Many people mistakenly believe that once you declare bankruptcy, you are left with nothing. This is not true. In fact, Florida law categorically classifies a class of assets that are “exempt” from the effects of a Chapter 7 bankruptcy filing.
Pursuant to Article X, Section 4 of the Florida Constitution, your homestead is excluded property and not accessible if you or a loved one files for bankruptcy. This exemption is allowed for properties that have been owned for at least 1,215 days prior to the bankruptcy filing. It is applicable equally to all Florida residents, provided they have been domiciled in Florida for at least 730 days prior to filing of the bankruptcy petition.
Starting from April 2007, a limit of $125,000 has been increased to an exemption of $137,000 of equity if the home property was bought within the last 40 months. A few courts have also held that in case of a married couple, two homestead exemptions may be jointly claimed, amounting to an aggregate protection total of $274,000. Property held under the applicable state tenancy laws may however be exempt against debts owed by a single spouse only. Death benefits payable to any beneficiary other than the deceased’s estate are also exempt under Florida homestead exemption.
Chapter 222 of the Florida Statutes, titled “Method Of Setting Apart Homestead And Exemptions,” incorporates several other classifications of exempt property, including, but not limited to, pensions and retirement savings, 401K plans, tax deferred retirement plans, Social Security payments, life insurance policies, disability income, IRAs, health savings plans, college investment plans (529 plans included) and natural disaster savings accounts. Wages earned by the head of a family are fully exempt up to $750 per week, applicable to both paid and unpaid wages and wages deposited in a bank account during the last six months. Annuity contract proceeds are also exempt under this clause, except for lottery winnings.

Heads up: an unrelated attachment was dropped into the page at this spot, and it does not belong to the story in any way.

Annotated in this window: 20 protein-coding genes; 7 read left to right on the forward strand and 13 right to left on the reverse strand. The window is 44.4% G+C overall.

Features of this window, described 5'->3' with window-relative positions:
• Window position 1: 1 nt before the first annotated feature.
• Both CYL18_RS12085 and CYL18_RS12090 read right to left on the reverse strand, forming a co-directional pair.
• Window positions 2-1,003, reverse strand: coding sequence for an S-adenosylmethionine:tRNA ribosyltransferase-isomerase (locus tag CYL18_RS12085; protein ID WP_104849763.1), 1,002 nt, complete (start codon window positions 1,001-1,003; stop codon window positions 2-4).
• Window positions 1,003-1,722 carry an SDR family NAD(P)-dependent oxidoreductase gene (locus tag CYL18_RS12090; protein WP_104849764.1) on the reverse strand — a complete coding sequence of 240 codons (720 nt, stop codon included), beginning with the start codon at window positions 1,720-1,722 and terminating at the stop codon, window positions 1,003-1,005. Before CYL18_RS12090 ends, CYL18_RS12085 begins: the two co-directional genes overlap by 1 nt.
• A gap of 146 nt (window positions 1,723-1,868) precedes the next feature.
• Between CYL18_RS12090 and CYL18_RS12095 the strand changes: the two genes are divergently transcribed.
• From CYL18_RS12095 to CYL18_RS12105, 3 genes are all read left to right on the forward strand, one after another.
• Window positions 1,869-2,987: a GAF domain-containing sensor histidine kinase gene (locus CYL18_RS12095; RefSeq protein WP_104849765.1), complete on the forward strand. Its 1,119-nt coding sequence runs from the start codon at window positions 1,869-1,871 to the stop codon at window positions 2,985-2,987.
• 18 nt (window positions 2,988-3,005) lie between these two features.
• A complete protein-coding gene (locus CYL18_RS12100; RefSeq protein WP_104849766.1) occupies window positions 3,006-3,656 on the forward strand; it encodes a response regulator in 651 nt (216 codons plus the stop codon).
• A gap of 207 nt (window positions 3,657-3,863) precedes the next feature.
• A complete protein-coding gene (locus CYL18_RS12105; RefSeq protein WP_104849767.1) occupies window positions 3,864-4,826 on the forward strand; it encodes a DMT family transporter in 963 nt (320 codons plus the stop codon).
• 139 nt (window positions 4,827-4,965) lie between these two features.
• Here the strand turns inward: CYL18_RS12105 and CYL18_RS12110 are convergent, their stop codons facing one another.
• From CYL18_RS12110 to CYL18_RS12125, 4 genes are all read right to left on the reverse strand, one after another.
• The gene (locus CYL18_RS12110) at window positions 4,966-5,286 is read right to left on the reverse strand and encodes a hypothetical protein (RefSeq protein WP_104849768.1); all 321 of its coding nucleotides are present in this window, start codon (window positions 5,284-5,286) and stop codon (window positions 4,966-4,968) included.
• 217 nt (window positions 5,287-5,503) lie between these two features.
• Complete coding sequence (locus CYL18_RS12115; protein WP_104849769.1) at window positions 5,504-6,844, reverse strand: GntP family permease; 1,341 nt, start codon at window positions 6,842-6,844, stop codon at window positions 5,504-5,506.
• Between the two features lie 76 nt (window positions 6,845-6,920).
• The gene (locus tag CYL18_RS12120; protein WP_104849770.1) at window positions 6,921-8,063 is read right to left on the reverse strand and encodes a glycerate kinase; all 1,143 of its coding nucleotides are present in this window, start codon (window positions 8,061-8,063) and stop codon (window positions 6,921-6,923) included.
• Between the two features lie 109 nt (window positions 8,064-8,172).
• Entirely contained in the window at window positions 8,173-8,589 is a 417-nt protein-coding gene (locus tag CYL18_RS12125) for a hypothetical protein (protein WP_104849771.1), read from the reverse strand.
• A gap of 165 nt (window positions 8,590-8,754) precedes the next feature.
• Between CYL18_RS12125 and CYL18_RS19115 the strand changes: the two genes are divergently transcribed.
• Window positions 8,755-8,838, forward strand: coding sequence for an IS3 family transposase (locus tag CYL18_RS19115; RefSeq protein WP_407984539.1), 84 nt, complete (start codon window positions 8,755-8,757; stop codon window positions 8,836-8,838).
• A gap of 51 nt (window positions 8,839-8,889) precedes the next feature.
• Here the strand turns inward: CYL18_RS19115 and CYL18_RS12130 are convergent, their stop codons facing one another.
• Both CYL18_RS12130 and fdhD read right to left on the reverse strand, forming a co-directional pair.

Florida law provides an exemption of $1,000 of equity in the form of an automobile exemption. Married couples who are joint owners of a motor vehicle may file for an exemption worth $2,000.
Miscellaneous Personal Property Exemption
A bankruptcy petitioner may claim exemptions up to $4,000 of personal property if they do not use the homestead exemption (commonly referred to as the Florida Wildcard Exemption under Florida Statute 222.25). For joint debtors this amount doubles up to $8,000. Each debtor is also permitted to file for an additional exemption of $1,000 ($2,000 for joint filings) of all other individual property including furniture, materials, tools, and evaluated cash at hand.
Contact an Experienced Bankruptcy Law Firm Today
Hoffman, Larin & Agnetti, P.A. offers free, confidential consultations for all Florida bankruptcy-related issues. Let our team of experienced Florida bankruptcy lawyers evaluate the specific facts of your case and make recommendations that address your individual issues. Convenient payment plans to meet your budget are available. We have offices conveniently located in Miami, Fort Lauderdale, Islamorada and Key West. You may contact us 24 hours a day, seven days a week. We look forward to helping you.